As the lights come up and Black emits a piercing scream (perchance she won the role for her scream alone?) the corpse of Jeremy Thumpinton-Fffeines (Eric Greenlund) is discovered. Trainor plays Inspector Dexter in charge of interrogating the three suspects: Reverend Roger Penworthy-Pilks (Creighton), his toothy-horsey wife Sarah (Black), and the corpse’s widow (or is she?) Mona (Brittany Brown). There are several very funny gags, many of them centering around Creighton’s Peter Sellers-style accent which is so British as to be incomprehensible.
“The Mystery at Twicknam Vicarage” is certainly funny, and Capone has his cast take it at a mad-cap pace, but considering the evening as a whole, I found it distracting, particular with its placement smack in the middle before intermission. The evening would be better structured if “The Actress” was jettisoned altogether and the show opened with “In a Glass Darkly” as a teaser before “The Rats”. Then after intermission we could all have reassembled for a good laugh before heading home.
“The Rats” is certainly vintage Christie. Here Black plays a toothy-horsey busybody named Jennifer Brice who has been asked by neighbors to feed their budgerigar while they’re abroad. She enters the fifth-floor flat to discover a pretty young thing Sandra Grey (Brown) already there, claiming she has been invited to a party and is expecting her husband to meet her. Then handsome David Forrester (Greenlund) appears, claiming that he too was invited to the party. After the bird is fed and Jennifer leaves, an obviously gay man named Alec (Creighton) enters. He says he was invited to the party, but his manner is most peculiar. After dropping an antique knife over the balcony, Alec vanishes, and Sandra and David discover that he has locked them in.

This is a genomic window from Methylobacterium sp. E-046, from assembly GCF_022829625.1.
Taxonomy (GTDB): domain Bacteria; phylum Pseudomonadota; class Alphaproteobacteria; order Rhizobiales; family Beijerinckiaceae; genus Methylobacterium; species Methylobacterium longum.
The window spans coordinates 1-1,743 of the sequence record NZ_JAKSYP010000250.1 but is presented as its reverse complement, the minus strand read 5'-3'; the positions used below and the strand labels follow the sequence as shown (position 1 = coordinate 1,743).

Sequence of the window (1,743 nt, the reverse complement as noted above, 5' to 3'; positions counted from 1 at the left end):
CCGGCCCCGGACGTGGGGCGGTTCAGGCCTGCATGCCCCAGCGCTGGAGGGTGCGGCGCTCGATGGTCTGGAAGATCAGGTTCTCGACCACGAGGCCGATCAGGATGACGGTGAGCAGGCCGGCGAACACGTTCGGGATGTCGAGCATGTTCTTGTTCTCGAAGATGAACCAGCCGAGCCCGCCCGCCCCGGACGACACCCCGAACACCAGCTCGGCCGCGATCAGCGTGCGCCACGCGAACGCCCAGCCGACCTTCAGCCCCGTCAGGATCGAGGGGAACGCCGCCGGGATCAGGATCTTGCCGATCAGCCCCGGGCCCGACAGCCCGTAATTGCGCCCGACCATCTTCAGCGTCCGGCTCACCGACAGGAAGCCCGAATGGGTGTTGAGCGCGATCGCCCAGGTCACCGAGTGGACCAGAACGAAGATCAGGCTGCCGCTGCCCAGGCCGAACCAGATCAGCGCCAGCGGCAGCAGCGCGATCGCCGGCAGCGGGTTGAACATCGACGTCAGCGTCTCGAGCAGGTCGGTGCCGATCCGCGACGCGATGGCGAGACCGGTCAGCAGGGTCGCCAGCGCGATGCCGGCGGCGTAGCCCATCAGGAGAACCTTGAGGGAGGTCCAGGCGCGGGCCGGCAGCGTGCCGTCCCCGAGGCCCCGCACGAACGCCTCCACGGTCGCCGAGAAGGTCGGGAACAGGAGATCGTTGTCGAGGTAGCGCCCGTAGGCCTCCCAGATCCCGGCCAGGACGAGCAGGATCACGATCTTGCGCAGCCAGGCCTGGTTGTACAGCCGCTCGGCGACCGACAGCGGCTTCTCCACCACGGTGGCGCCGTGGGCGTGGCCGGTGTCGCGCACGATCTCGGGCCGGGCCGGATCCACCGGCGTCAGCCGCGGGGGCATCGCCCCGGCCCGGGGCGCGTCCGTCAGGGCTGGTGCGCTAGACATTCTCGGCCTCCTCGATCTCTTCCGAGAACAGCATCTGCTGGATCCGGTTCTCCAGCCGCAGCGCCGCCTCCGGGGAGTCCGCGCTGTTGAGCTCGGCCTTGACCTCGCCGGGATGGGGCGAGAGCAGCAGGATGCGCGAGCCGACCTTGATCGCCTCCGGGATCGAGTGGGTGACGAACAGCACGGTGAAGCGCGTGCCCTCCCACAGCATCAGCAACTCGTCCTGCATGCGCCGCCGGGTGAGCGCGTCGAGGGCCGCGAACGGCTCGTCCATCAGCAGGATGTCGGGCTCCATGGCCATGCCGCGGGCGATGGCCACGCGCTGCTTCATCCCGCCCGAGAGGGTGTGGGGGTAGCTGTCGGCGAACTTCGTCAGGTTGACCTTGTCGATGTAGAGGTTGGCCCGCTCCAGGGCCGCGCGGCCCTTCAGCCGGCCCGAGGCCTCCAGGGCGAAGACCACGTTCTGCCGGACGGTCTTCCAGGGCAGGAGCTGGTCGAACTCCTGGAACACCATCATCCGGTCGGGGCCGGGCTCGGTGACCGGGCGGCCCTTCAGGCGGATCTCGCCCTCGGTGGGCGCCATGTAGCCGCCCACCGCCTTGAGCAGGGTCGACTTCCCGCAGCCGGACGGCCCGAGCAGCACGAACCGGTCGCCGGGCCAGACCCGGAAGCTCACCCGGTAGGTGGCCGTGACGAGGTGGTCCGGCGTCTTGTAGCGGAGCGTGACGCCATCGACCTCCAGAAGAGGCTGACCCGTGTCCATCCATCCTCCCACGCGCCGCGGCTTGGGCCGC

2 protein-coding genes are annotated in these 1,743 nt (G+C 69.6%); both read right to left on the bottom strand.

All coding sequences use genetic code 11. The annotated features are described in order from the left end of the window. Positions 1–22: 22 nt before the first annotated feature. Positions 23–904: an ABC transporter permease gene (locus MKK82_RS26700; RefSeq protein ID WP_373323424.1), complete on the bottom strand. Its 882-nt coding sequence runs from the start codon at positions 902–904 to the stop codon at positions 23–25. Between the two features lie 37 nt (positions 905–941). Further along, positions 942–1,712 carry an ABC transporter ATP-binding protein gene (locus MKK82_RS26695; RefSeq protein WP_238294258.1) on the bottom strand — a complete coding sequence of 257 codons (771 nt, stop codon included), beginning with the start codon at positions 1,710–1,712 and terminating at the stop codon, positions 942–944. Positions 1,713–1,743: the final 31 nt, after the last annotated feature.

As I said, reordering the evening would make “The Rats” a much stronger and more suspenseful offering. Everyone gives their best performances here (although Greenlund’s bad British accent morphs into a bad Scottish accent half-way through), and it would have made a spooky intermission curtain.
All of the performers here are newcomers to the Theater Barn, except for the venerable Trainor, who here makes his 33rd appearance on that stage. Based on first impressions, the only one that I would want to see more of is Creighton, who has an interesting resume and shows a nice versatility. Brown might have some promise as well, I liked her ingénue role in “The Rats”. Black seemed a rather one-note comedienne and Greenlund struck me as, well, green. Perhaps I will get to see these three performers in other roles over the summer that will introduce me to more of their talents. I encourage them to prove me wrong!
Capone has teamed up with Abe Phelps to design a set that works well enough for the variety of uses to which it is put. It is neither beautiful nor interesting, but it is functional. Allen Phelps has had fun with some bits of very dramatic and mysterious lighting.
Costume designer Celestine has come up with some very attractive outfits for the ladies, especially for Black, who has a super-slender model’s figure. And I loved Brown’s satiny sixties get-up in “The Rats”. But why, oh why, have she and Capone allowed Black to wear a white bra/slip underneath that beautiful navy lace bodice in “The Mystery at Twicknam Vicarage”? People say I fuss too much about underwear but it is so easy to wear the right undies and so distracting when actors don’t…
The Rats and The Mystery at Twicknam Vicarage run through July 24 at The Theater Barn, located on Rt. 20 just west of the town of New Lebanon, NY. The show runs 90 minutes with one intermission. There are one or two curse words, but basically this is a family-friendly evening. Despite the macabre themes, there is no on-stage violence. Call the box office at 518-794-8989 for tickets and information.
copyright Gail M. Burns, 2005